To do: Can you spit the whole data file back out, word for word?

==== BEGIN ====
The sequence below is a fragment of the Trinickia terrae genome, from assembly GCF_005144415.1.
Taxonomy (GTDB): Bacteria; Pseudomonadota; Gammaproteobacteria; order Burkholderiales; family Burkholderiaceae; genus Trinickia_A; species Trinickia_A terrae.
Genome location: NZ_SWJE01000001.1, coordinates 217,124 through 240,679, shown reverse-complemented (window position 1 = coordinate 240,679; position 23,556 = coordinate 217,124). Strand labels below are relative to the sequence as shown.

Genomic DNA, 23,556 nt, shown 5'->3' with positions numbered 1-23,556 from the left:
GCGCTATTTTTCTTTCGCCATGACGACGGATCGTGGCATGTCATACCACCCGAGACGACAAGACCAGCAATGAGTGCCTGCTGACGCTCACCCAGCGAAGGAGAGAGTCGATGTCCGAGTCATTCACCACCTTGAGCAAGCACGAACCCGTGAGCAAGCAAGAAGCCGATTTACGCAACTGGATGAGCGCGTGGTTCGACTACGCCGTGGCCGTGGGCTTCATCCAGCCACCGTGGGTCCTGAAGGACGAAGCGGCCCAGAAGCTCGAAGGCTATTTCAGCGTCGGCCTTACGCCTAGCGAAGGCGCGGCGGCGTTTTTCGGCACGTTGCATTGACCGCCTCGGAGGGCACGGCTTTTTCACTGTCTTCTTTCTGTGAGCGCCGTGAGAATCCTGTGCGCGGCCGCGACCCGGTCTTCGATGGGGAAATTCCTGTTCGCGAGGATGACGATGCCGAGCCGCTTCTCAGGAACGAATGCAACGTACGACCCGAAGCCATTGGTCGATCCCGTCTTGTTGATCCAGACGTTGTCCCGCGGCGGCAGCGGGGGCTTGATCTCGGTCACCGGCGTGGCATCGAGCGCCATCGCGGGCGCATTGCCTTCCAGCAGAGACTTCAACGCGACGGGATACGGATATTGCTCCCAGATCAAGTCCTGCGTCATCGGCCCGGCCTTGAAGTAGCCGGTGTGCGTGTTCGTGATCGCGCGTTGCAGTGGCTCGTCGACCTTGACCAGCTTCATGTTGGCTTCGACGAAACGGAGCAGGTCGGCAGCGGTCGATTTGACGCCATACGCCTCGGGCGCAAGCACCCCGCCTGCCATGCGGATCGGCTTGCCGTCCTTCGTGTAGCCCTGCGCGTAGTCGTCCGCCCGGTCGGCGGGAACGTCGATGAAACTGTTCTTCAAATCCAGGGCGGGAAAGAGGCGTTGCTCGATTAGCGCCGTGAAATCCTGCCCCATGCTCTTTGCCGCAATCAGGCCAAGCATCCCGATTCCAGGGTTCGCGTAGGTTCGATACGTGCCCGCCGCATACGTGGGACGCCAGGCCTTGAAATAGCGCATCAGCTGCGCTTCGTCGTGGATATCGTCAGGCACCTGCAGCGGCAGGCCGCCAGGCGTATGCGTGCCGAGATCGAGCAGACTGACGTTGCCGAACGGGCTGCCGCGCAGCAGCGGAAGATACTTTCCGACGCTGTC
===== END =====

The sequence below is a fragment of the Trinickia terrae genome, from assembly GCF_005144415.1.
Taxonomy (GTDB): Bacteria; Pseudomonadota; Gammaproteobacteria; order Burkholderiales; family Burkholderiaceae; genus Trinickia_A; species Trinickia_A terrae.
Genome location: NZ_SWJE01000001.1, coordinates 217,124 through 240,679, shown reverse-complemented (window position 1 = coordinate 240,679; position 23,556 = coordinate 217,124). Strand labels below are relative to the sequence as shown.

Genomic DNA, 23,556 nt, shown 5'->3' with positions numbered 1-23,556 from the left:
GCGCTATTTTTCTTTCGCCATGACGACGGATCGTGGCATGTCATACCACCCGAGACGACAAGACCAGCAATGAGTGCCTGCTGACGCTCACCCAGCGAAGGAGAGAGTCGATGTCCGAGTCATTCACCACCTTGAGCAAGCACGAACCCGTGAGCAAGCAAGAAGCCGATTTACGCAACTGGATGAGCGCGTGGTTCGACTACGCCGTGGCCGTGGGCTTCATCCAGCCACCGTGGGTCCTGAAGGACGAAGCGGCCCAGAAGCTCGAAGGCTATTTCAGCGTCGGCCTTACGCCTAGCGAAGGCGCGGCGGCGTTTTTCGGCACGTTGCATTGACCGCCTCGGAGGGCACGGCTTTTTCACTGTCTTCTTTCTGTGAGCGCCGTGAGAATCCTGTGCGCGGCCGCGACCCGGTCTTCGATGGGGAAATTCCTGTTCGCGAGGATGACGATGCCGAGCCGCTTCTCAGGAACGAATGCAACGTACGACCCGAAGCCATTGGTCGATCCCGTCTTGTTGATCCAGACGTTGTCCCGCGGCGGCAGCGGGGGCTTGATCTCGGTCACCGGCGTGGCATCGAGCGCCATCGCGGGCGCATTGCCTTCCAGCAGAGACTTCAACGCGACGGGATACGGATATTGCTCCCAGATCAAGTCCTGCGTCATCGGCCCGGCCTTGAAGTAGCCGGTGTGCGTGTTCGTGATCGCGCGTTGCAGTGGCTCGTCGACCTTGACCAGCTTCATGTTGGCTTCGACGAAACGGAGCAGGTCGGCAGCGGTCGATTTGACGCCATACGCCTCGGGCGCAAGCACCCCGCCTGCCATGCGGATCGGCTTGCCGTCCTTCGTGTAGCCCTGCGCGTAGTCGTCCGCCCGGTCGGCGGGAACGTCGATGAAACTGTTCTTCAAATCCAGGGCGGGAAAGAGGCGTTGCTCGATTAGCGCCGTGAAATCCTGCCCCATGCTCTTTGCCGCAATCAGGCCAAGCATCCCGATTCCAGGGTTCGCGTAGGTTCGATACGTGCCCGCCGCATACGTGGGACGCCAGGCCTTGAAATAGCGCATCAGCTGCGCTTCGTCGTGGATATCGTCAGGCACCTGCAGCGGCAGGCCGCCAGGCGTATGCGTGCCGAGATCGAGCAGACTGACGTTGCCGAACGGGCTGCCGCGCAGCAGCGGAAGATACTTTCCGACGCTGTC